How to Connect PEX to PVC


The flexibility of PEX is literally outstanding. It eases the process of attaching the water supply lines that run throughout the entire house. With the advantages of that, you can save some plumbing costs. Whenever you need to replace a portion of your old PVC pipe, you can simply install a PEX to connect the portion properly.

How to Connect PEX to PVC

However, the sizing standards of the PEX and PVC sometimes a bit different as they don’t refer to the same sizing standards. So, before you dive in to complete the job yourself, you have to know how to connect PEX to PVC. Let’s show you the exact way of attaching the PEX with PVC pipes.

Required Materials:

  • PEX Pipe,
  • PVC Pipe

The Length of the PEX pipe must be shorter than the length of the PVC Pipe by approximately one foot. This will allow for a connection to the house’s plumbing system and provide additional padding against freezing in cold weather.

  • Glue –

There are many types on this market, so make sure you know which type is appropriate for your specific project before purchasing! For example: If pipes may get wet or if there might be pressure issues, then use glue that can withstand those conditions, such as PVC cement or polyurethane adhesive

However, if only regular household temperatures apply, then any general-purpose glue should suffice.

Methods on How To Connect PEX To PVC

Method One

Step One:

Cut two lengths of PEX tubing to the desired length. Measure and cut one end at an angle. This is where you will put in your connectors for easy connection later on.

Cut Two Lengths of Pex Tubing

You may want to leave a little extra length above your connector so that you can see which side they would go if it gets difficult to tell when connecting them together later on. Don’t worry about cutting both ends at angles just yet – we’ll get back to that soon enough.

Step Two:

Slide Teflon tape over the threads of each tube’s male adapter fitting (the threaded part). Thread these fittings into each other until they are tight to ensure they won’t come back out when you are trying to connect them later on.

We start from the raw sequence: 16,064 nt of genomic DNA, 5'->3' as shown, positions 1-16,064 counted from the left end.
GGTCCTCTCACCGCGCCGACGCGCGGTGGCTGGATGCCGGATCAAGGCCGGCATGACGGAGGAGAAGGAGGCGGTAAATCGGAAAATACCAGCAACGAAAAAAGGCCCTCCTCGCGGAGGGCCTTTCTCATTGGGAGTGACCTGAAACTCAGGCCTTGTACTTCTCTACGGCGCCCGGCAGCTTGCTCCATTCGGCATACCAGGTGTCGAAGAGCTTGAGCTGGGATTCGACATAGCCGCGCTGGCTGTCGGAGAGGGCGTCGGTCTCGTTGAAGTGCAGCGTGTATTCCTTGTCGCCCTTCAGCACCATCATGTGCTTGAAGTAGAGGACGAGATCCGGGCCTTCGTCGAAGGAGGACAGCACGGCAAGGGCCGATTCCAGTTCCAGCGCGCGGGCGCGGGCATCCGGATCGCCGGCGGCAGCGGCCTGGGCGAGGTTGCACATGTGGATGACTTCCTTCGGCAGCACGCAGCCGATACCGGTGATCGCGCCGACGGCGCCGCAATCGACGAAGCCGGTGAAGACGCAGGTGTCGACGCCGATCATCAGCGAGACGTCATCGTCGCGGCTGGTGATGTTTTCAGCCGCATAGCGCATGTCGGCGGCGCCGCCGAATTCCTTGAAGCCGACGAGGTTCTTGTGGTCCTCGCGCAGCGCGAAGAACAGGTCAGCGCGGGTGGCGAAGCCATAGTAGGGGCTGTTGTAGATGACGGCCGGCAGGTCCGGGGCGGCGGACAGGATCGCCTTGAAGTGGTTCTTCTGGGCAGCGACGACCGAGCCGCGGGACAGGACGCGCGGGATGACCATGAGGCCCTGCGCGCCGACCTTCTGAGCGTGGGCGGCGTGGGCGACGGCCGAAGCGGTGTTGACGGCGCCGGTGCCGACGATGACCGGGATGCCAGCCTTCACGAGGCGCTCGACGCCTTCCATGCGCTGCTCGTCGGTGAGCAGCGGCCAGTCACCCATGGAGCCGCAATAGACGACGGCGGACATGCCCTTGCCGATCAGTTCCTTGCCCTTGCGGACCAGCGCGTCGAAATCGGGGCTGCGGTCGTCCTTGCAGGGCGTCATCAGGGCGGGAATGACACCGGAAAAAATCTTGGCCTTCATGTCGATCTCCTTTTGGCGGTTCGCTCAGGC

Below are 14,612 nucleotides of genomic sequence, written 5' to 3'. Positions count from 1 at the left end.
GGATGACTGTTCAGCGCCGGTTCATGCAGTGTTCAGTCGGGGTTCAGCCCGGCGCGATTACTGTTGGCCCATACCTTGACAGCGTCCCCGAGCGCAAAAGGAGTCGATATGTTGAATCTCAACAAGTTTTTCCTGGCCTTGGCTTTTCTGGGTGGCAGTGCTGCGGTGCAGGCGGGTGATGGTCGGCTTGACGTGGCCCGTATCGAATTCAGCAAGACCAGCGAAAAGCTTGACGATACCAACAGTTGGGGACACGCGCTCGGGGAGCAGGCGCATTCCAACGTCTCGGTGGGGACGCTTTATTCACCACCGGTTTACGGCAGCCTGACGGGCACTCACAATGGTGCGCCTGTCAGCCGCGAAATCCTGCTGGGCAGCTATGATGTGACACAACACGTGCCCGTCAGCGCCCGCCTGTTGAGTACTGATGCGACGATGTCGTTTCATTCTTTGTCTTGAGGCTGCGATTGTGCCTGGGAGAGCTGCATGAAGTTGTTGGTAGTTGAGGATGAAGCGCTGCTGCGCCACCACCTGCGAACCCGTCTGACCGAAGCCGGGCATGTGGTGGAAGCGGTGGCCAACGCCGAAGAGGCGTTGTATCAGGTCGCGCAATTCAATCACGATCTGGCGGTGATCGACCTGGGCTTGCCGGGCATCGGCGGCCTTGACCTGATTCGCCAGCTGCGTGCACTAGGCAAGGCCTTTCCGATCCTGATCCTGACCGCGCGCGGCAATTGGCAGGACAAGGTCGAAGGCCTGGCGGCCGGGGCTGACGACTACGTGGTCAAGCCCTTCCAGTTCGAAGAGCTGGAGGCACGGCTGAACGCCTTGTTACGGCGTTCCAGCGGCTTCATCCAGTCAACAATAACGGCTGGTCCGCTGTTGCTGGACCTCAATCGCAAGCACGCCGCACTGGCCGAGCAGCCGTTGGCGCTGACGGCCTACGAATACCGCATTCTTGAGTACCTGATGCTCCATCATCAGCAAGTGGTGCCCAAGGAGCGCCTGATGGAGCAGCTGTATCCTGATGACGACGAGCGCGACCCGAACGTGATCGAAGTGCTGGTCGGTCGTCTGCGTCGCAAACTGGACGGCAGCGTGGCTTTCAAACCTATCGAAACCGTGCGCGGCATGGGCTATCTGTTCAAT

Step Three:

Put the PEX tubing with threaded ends together and slide the Teflon tape onto both of those threads as well, making sure that it is snugged up all around, so there isn’t any air leakage along the joint.

Now take your other length of PEX tubing (the one without threaded fittings) and cut off a small piece at an angle – this will be where we put our connectors in to join these two lengths together later on.

Step Four:

Slide some more Teflon tape over each thread and push your connector pieces into place on either side for easy connection down the line. When connecting them together, make sure you take care not to cross the threads and that they’re threading nicely.

Step Five:

Now join these two lengths of PEX together by slipping each connector piece into place on either side, making sure they are lined up with one another, so no air is leaking out at the joint.

Join These Pex to Pvc

Here’s where it starts getting tricky – now we need to use a coupling ring that will help us attach both of our connectors (or couplings) together in order for them to create an airtight connection without any leaks or seepage along the way.

The last step would be connecting this final length back downline from your main water line coming straight out of your city water tap, branching off towards different sections of your building as needed.

Method two

Step 1

First of all, you have to remove the damaged portion of the PVC pipe. Simply cut it out with a hacksaw. Slide the rounded side and continue the process until you remove it completely.

Step 2

Now, apply a thick coat of PVC primer on the surface where you have just cut the portion out. Make sure to coat each end with PVC glue and then slide the pieces into the fitting. Hold them together for 40 seconds, at least.

Step 3

Next, wrap a pipe sealant tape around the PVC fitting. Make sure to cover the entire surface with tape.

Step 4

After that, take the female threaded brass, set it into the PEX adapter, and the male threads into the PVC fitting. Now twist the fitting by your hand and make sure to tighten them clockwise. If needed, use an adjustable wrench and secure both ends properly.

Step 5

Roll over an end of a PEX tubing with a crimped loop. Move the tube end to the edge of the brass fitting mounted. That’s it, you have made it.


You can’t go wrong with this easy DIY project. All you need is a few basic tools and supplies, including PEX pipe, PVC pipe, wire cutters or pliers, Teflon tape (optional), steel wool (optional), and an adjustable wrench. We hope we’ve given you the confidence to tackle your own plumbing projects!

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